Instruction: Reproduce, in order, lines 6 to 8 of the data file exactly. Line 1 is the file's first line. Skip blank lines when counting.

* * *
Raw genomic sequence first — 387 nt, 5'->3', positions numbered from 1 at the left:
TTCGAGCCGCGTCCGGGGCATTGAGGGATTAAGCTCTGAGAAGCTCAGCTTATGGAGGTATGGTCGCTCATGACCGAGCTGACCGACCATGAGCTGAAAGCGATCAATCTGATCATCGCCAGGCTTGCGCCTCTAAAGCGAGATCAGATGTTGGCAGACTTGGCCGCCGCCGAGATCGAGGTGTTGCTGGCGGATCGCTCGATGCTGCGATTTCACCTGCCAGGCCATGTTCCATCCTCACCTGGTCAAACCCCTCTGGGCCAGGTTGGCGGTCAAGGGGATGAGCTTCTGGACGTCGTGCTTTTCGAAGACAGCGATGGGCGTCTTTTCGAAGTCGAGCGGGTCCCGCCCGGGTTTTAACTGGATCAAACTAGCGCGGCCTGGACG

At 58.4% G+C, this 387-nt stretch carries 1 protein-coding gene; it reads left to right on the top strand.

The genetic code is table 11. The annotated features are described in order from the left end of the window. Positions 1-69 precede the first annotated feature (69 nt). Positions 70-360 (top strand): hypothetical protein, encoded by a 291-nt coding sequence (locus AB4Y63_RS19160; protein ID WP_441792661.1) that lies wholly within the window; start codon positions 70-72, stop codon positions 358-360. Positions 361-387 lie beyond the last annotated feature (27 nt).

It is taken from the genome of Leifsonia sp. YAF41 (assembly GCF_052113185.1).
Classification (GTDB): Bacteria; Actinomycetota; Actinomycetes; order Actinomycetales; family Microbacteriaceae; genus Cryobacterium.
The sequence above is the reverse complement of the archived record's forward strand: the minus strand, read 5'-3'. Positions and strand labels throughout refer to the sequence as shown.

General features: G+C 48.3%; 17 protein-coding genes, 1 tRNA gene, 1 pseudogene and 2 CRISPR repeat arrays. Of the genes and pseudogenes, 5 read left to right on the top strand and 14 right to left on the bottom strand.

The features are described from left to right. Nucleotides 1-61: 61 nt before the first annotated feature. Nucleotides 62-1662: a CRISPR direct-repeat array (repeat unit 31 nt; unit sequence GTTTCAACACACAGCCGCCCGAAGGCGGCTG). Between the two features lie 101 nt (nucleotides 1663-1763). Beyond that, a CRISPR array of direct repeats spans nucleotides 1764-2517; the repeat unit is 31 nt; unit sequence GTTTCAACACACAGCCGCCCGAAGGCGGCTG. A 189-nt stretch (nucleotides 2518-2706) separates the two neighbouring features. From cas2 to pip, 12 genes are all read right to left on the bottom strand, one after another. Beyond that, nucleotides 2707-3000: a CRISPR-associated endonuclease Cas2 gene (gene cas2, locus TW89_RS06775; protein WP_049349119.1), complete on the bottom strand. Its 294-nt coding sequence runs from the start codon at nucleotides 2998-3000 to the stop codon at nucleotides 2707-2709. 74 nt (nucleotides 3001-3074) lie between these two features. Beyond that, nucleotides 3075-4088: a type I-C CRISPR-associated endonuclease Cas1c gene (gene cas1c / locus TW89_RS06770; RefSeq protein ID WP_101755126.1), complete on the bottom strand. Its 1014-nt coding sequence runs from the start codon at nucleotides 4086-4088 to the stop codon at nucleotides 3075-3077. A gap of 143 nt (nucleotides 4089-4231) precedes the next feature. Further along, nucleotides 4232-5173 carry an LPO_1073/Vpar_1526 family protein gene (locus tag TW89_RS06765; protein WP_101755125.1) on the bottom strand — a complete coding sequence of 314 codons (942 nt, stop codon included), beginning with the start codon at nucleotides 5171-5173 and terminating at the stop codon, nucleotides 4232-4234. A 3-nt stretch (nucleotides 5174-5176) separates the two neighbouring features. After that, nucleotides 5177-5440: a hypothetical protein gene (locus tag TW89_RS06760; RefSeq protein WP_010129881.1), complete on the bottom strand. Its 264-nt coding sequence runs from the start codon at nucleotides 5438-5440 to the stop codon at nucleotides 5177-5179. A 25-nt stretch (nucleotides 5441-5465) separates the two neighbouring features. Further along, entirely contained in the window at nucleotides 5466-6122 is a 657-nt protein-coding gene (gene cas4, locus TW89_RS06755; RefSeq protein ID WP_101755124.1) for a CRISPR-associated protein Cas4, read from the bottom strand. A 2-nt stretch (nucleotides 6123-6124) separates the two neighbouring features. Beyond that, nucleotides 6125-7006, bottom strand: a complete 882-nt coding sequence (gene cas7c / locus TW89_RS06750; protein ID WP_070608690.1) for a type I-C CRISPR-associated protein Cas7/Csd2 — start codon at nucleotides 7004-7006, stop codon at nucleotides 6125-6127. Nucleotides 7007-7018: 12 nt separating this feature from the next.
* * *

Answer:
Classification (GTDB): Bacteria; Actinomycetota; Actinomycetes; order Actinomycetales; family Microbacteriaceae; genus Cryobacterium.
The sequence above is the reverse complement of the archived record's forward strand: the minus strand, read 5'-3'. Positions and strand labels throughout refer to the sequence as shown.

General features: G+C 48.3%; 17 protein-coding genes, 1 tRNA gene, 1 pseudogene and 2 CRISPR repeat arrays. Of the genes and pseudogenes, 5 read left to right on the top strand and 14 right to left on the bottom strand.